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RV Electrical: Solar Power

Photographer and cyclist and Mac expert and software engineer Lloyd Chambers is available for consulting on general Sprinter considerations at his usual consulting rates via phone, or in person in the Palo Alto, CA area. Save yourself hours and mistakes by discussing issues up-front. More about Lloyd....

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What is the objective reality about solar power for Sprinter vans and similar?

This discussion is not intended to apply fully to very large RVs which might be capable of half a dozen large high quality solar panels and without materially affecting wind drag and where parking in the sun is all but a given due to size. It speaks only to smaller RVs, like the Mercedes Sprinter.

Some people add solar to a Sprinter to be 'green'. Some people add it for charging. Both reasons are almost always rationalizations which cannot hold up to the facts of how Sprinter vans are used.

The only scenarios in which solar might make sense are when there are regular multi-day periods of parked operation where the engine is not started and the van sits in ample sunlight all day long and daily power needs are no more than 500 watts (e.g., 100 watts for 5 hours). If there is no auxiliary battery, then there is almost no value, since the starter battery has very modest capacity, and idling for 10 minutes will recharge it. But even for these scenariors, the money put into solar just does not add upp versus even a relatively small 100 amp high quality lithium battery charged by the alternator.

What follows is a series of assertions that are based upon analysis involving cost, complexity, reliability, battery life, park-vs-drive, seasonalities, miles driven, power draw per day, inferior functionality by displacement of dollars into solar vs better choices, alternator charging power, free charging while driving, and so on. Most solar installs are rationalizations which step away from all this context—if that makes someone feel good, that’s fine, but it should be acknowledged as a fantasy that makes one feel good, and nothing else.

  • Solar imposes a scarcity mentality upon its users. It is not a fast-recharge power source. so one frets over how much power is being used and how long it will take to recharge the batteries (days for a nice-size battery). Can that 2nd bag of popcorn can be microwaved? Can I use my computer another hour? No joy.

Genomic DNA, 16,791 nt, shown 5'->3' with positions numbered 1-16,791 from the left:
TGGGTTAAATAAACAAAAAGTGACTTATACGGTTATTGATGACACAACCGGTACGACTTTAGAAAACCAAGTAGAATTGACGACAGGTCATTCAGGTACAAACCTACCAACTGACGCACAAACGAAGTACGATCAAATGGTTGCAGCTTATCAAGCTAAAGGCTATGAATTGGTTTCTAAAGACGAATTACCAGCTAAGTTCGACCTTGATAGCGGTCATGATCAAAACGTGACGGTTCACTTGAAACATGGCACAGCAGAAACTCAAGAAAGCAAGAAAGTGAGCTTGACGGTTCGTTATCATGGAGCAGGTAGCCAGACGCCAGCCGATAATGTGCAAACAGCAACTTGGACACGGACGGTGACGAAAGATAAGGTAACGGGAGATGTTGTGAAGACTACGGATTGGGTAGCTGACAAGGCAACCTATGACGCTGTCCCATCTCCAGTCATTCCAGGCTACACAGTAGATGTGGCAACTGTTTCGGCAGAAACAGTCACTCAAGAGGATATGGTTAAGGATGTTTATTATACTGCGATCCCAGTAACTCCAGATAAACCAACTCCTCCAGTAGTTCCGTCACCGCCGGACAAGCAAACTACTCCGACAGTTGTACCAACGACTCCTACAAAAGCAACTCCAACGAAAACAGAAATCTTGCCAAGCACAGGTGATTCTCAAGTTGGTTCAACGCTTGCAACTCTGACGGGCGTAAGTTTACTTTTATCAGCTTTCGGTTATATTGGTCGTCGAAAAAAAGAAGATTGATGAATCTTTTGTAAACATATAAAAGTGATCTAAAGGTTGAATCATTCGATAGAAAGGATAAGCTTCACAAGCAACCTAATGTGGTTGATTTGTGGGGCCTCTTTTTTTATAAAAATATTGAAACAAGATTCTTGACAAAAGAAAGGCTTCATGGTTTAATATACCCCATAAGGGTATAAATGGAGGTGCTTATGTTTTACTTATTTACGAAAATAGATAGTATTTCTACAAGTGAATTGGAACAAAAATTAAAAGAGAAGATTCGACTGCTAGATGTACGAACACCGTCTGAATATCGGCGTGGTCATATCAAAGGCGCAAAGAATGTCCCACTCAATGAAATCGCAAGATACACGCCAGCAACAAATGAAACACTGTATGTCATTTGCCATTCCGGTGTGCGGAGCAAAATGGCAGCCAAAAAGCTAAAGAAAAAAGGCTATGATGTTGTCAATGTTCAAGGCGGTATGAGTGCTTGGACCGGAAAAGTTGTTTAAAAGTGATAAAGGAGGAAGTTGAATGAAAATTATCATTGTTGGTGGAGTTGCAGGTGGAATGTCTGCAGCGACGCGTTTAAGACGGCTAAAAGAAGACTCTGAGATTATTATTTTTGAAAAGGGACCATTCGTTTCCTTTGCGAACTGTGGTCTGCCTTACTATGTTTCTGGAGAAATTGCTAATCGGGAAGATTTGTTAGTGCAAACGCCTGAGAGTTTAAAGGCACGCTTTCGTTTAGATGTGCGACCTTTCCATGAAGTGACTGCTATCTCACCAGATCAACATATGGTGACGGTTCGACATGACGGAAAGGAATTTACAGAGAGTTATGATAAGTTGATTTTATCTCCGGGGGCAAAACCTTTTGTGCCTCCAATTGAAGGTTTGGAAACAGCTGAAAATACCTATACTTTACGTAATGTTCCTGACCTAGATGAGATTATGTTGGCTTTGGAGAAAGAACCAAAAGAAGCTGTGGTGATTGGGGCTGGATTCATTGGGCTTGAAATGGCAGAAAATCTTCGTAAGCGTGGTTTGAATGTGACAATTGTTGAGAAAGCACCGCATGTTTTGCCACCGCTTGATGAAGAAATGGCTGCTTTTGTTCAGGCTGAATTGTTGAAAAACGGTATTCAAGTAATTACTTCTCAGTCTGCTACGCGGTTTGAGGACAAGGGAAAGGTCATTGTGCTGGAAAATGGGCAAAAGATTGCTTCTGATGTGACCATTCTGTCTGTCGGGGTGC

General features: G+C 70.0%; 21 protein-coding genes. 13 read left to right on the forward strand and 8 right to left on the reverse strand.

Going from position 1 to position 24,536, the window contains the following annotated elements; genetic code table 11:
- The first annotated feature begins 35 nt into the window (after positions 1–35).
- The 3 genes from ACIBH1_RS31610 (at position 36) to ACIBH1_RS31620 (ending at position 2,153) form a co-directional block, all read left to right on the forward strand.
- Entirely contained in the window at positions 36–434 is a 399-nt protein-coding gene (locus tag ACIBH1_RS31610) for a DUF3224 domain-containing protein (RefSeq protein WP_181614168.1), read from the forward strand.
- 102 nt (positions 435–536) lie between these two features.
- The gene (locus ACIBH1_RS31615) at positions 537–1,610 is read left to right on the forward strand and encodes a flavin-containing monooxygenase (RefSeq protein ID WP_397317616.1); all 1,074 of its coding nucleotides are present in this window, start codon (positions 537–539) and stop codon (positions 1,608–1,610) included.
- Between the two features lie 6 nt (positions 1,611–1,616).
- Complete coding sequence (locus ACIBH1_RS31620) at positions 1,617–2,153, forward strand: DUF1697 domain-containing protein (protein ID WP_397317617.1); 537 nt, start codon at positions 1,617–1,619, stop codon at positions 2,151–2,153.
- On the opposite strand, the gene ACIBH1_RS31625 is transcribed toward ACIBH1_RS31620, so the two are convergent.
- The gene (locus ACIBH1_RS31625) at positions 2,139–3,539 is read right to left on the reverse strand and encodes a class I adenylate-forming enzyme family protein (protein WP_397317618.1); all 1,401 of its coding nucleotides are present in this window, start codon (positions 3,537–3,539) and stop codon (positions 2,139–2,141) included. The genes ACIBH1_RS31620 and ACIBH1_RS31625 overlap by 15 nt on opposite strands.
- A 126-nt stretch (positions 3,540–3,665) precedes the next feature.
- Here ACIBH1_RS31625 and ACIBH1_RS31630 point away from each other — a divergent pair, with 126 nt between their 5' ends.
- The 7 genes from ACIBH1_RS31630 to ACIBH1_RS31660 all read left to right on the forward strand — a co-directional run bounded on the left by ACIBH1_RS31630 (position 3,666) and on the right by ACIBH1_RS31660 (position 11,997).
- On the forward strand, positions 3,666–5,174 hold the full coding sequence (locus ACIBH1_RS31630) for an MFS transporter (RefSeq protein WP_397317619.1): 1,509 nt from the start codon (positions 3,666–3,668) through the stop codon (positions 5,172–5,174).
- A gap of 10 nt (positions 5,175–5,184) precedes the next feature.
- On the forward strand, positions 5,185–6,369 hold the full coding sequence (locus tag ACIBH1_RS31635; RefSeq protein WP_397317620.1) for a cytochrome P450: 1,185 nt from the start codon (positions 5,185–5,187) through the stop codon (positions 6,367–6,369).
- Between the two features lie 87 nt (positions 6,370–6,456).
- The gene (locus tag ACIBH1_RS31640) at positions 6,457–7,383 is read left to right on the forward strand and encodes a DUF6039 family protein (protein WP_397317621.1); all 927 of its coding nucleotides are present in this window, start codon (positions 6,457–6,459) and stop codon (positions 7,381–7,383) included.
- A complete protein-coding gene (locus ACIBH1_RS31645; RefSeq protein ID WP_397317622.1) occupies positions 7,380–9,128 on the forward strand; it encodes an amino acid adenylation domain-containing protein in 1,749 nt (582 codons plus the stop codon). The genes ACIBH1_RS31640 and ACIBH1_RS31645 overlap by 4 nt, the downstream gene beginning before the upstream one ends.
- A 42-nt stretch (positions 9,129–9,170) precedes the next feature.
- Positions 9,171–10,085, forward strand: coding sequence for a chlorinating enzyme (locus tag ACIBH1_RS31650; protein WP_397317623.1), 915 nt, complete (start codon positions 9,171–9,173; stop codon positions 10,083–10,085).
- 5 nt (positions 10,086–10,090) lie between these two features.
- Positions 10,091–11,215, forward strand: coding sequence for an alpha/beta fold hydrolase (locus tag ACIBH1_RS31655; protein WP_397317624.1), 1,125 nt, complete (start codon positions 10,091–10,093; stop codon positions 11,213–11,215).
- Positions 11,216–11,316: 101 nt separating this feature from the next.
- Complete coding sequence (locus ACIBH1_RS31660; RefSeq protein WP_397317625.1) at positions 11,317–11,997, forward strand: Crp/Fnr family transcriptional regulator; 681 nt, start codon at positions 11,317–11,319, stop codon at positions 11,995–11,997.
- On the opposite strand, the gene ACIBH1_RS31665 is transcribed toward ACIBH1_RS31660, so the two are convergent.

• Solar is good for topping off and trickle charging and modest daily power needs. But if that’s all you need, one good lithium battery and the stock alternator already solve the issue and will yield far superior versatility day or night any time of year.
  • Solar is not as primary power source. It is a supplementary power source. It it is a large expense that adds complexity and increases risks of failure and battery problems. And it only supplements a primary source in a meaningful way when conditions are optimal, which means parking in the sun instead of the shade and drastically lower value in winter months, precisely when more power is needed (heating, lighting, at least for me in the mountains).
  • Solar panels are usually mounted in a way to significantly increase drag (on a Sprinter or van), thus reducing fuel economy day and night for every mile driven. They also create a wind noise nuisance.
  • Roof mounted solar panels with associated rack to protect the panels (mandatory) cause a loss of fuel economy via wind drag. This is generally not less than one mile per gallon, which is *huge*. Those losses in fuel economy apply for every mile driven, the losses increasing exponentially at higher freeway speeds, all times of day and night, every time of year. Yet driving is precisely when the alternator has plenty of capacity to charge far more rapidly than solar, so there is no value to solar when driving. Reduced fuel economy, and no power needed or stored from solar while driving = guaranteed net loss. This is as anti-'green' as it gets: 18 or 19 mpg instead of 20 mpg is a massive carbon burn compared to the power gained by solar. When manufacturing costs of solar are included, Sprinter solar users are as anti-'green' as could be designed in.
  • Solar cannot charge a battery past 100%, so if the battery is near full, solar accomplishes nothing. What it can do is keep a battery topped off, but if a good lithium battery is chosen and proper discharge and charge protocol is followed, this “topping up” idea is pointless and even a negative for most users, since lithium batteries should be cycled regularly, not left to sit at 100%.
  • The argument for solar vs alternator charging is absurd. The solar panels and associated rack to protect them kills fuel mileage and driving range by up to 2 mpg—a huge net loss. The primary alternator can charge a minimum of 2X to up to 20X faster, day or night 24 X 7 X 365. A 2nd alternator can charge up to 40X faster. Driving 30 minutes charging via the alternator is equivalent to solar for an entire day! Or just idling for one hour easily beats the best solar rig. Since my photography involves driving at least every few days, there is zero value to solar for charging, since the driving will deliver far more power. Plus, I have to idle for heat in cold temperature, which charges at the same time (and when there is *zero* solar potential).
  • Buying a van so as to scrimp and save on electricity is an absurdity: shoulder a pack and ride a bike if the carbon-free thing is your thing. Otherwise, go enjoy yourself by installing a proper battery(ies) charged by the alternator(s).
  • There is not enough roof area on a Sprinter van for a good daily charge unless one uses little power. Solar displaces useful and fun stuff on the roof, too. Solar means cutting holes in the roof, running more wires, adding charging and power conversion hardware (which wastes power), etc.